Sony Music Entertainment Japan have taken a bold step in partnering with iFLYER, a Japanese-based ticketing start-up who are looking to utilize the Blockchain expertise of EventChain in order to overcome ticketing problems through use of the Blockchain.
EventChain’s partnership with iFLYER will essentially see Sony Music breaking into the new wave of Blockchain technology as event, concert, and clubbing tickets are put onto the Ethereum Blockchain, and smart tickets are born. iFLYER sells $2 mln USD of tickets every year with 5000 events per month listed on their platform.
There has been a recent boom in Japan’s clubbing scene, which has been quickened by the repeal last year of Japan’s anti-nightlife no-dancing ordinance.
With this lifting of regulations, ticketing, event planning and management has been stepped up, which has seen iFLYER take a pivotal role in reopening what was once a very closed market in Japan - but still a very large one.
The partnership of Sony and iFLYER could potentially expand the development of e-ticketing across Asia as the process is streamlined through apps - such as the successful Fuji Rock Festival app.
More so however, the decision by iFLYER to utilize Blockchain technology through the help of EventChain for its venture into the big time is a powerful step for the burgeoning technology.
By utilizing the power of Blockchain technology and the ability of smart contracts, EventChain, as well as iFLYER believe they can overcome many of the traditional obstacles faced by ticketing services and buyers.
E-ticketing itself is still a new concept, but it could become obsolete if EventChain and iFlyer are successful in their big partnership with traditional music powerhouse Sony Music.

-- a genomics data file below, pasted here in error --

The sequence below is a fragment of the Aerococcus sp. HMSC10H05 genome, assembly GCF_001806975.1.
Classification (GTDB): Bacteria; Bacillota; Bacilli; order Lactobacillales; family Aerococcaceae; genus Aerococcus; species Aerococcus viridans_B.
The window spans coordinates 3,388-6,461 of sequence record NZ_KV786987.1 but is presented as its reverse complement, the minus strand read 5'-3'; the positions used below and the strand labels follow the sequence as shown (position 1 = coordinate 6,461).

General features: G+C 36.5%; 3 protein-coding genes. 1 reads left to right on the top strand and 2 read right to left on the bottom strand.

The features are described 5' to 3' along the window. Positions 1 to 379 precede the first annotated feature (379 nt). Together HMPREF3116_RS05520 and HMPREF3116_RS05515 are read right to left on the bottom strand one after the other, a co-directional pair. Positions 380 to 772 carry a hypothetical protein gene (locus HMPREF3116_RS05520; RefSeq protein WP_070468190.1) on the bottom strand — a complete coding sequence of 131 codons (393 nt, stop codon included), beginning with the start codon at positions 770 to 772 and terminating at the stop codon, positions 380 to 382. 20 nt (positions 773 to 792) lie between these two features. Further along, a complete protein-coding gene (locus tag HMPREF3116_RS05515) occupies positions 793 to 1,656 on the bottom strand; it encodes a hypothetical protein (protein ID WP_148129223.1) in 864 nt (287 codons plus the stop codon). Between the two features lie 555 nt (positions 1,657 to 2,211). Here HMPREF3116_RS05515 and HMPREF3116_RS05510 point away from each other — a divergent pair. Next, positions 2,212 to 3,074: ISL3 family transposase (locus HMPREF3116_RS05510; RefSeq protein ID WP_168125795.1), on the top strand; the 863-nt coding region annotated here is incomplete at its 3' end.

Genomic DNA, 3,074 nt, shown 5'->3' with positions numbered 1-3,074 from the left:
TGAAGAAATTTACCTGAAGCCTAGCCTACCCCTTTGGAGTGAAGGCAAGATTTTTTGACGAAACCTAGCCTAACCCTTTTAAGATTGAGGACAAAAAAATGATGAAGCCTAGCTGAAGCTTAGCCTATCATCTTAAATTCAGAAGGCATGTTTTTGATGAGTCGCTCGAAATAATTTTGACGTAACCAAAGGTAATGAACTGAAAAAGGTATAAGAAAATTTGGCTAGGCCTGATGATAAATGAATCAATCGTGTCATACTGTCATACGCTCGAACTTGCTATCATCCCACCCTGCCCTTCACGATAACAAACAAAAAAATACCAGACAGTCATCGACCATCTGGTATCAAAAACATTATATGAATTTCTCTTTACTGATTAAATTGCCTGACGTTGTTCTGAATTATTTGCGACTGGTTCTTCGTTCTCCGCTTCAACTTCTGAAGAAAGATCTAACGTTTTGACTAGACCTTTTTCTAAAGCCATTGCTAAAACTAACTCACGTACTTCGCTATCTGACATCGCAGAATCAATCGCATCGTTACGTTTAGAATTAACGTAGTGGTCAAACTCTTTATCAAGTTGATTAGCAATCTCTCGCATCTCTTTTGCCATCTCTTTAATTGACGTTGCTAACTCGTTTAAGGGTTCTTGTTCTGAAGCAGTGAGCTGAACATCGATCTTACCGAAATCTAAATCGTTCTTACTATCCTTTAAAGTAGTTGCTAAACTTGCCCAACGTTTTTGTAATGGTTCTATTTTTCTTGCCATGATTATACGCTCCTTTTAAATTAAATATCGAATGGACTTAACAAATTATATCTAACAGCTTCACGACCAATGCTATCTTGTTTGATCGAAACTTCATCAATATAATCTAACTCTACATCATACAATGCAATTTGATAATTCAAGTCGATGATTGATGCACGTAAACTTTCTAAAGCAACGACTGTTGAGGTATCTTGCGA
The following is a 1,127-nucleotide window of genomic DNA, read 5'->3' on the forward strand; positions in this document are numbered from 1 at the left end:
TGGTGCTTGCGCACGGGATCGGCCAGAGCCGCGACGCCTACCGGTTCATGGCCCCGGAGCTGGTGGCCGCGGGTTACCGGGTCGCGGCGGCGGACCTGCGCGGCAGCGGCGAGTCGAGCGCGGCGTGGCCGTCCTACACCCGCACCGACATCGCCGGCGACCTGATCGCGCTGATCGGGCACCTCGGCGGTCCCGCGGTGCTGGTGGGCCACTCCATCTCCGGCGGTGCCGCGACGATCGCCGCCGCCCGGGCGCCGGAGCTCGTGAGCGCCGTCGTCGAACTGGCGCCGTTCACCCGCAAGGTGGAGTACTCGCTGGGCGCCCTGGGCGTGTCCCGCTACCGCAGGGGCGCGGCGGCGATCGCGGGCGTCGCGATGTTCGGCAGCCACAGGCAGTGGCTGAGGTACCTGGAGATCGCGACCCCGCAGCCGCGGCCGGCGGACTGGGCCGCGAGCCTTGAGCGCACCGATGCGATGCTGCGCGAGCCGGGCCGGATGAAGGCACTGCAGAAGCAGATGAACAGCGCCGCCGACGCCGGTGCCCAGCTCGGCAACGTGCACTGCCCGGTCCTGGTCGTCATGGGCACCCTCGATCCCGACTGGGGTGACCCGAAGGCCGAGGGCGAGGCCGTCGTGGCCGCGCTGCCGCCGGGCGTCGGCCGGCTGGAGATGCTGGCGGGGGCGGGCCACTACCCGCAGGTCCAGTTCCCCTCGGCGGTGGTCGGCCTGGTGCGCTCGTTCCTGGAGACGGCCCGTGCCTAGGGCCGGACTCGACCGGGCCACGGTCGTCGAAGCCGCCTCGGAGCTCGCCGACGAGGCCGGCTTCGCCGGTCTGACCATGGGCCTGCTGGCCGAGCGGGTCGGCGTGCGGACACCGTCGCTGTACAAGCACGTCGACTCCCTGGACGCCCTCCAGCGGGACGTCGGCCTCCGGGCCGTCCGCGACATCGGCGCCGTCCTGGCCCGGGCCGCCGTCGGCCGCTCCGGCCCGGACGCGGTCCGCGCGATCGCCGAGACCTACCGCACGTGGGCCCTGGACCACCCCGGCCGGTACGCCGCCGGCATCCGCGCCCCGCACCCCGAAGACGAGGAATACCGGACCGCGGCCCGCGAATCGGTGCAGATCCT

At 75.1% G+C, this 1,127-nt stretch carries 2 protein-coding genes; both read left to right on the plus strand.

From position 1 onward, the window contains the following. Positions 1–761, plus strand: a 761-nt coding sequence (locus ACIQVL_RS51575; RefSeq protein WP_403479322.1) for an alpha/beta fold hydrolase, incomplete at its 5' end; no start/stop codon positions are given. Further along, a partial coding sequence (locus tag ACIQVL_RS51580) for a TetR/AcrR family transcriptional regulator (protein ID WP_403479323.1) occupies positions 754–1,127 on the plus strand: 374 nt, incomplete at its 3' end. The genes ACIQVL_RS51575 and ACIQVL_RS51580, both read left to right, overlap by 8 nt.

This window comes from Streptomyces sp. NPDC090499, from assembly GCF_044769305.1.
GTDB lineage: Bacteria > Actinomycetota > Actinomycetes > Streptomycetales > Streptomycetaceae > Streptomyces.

EventChain’s functionality is directed around a decentralised ticket service in the hopes of avoiding monopolistic, ethically challenged and centralized ticket service providers.
Essentially, EventChain believes that by using the Blockchain it can make things easier for event managers to leverage the Ethereum network, with its smart contracts to sell tickets globally, which are free from third-party charges and influences.
Ticketing is big business, and with companies like Sony at the wheel of such an industry, there are always drives for problem-solving and streamlining.
Problems such as counterfeit tickets, scalping and processing fees have long since dogged the industry, even with e-ticketing which provided some solutions, but also additional problems.
The belief is that through the use of EventChain’s EVC tokens, based on the ERC20 Ethereum token, these problems can be eliminated.
The immutable nature of the Blockchain can stop counterfeiting, while the use of digital tokens would seemingly avoid the need for processing fees, along with smart, self-executing, contracts.
Disclaimer. Cointelegraph does not endorse any content or product on this page. While we aim at providing you all important information that we could obtain, readers should do their own research before taking any actions related to the company and carry full responsibility for their decisions, nor this article can be considered as an investment advice.
Follow us on Facebook
Ripple Labs, the company behind XRP, has given for free some 1 billion XRP, worth $270 million, to a company… Read More
The vast majority of the world’s cryptocurrency trading volume is in the hands of “lower quality exchanges”, while the world’s… Read More
In many countries, including Palestine and the entire world at large, Bitcoin is used more by civilians than some bankers… Read More
Very rich person Investor Tim Draper Claims Bitcoin Prices Will Hike up to $250,000 by 2022Bitcoin (BTC) may proceed to… Read More
Risk Disclaimer - By using this web site you agree to its terms and conditions. All materials, including but not… Read More
Apple stock is brushing off a decline in iPhone sales while continuing to make gains in 2019. | Source: REUTERS/Joshua… Read More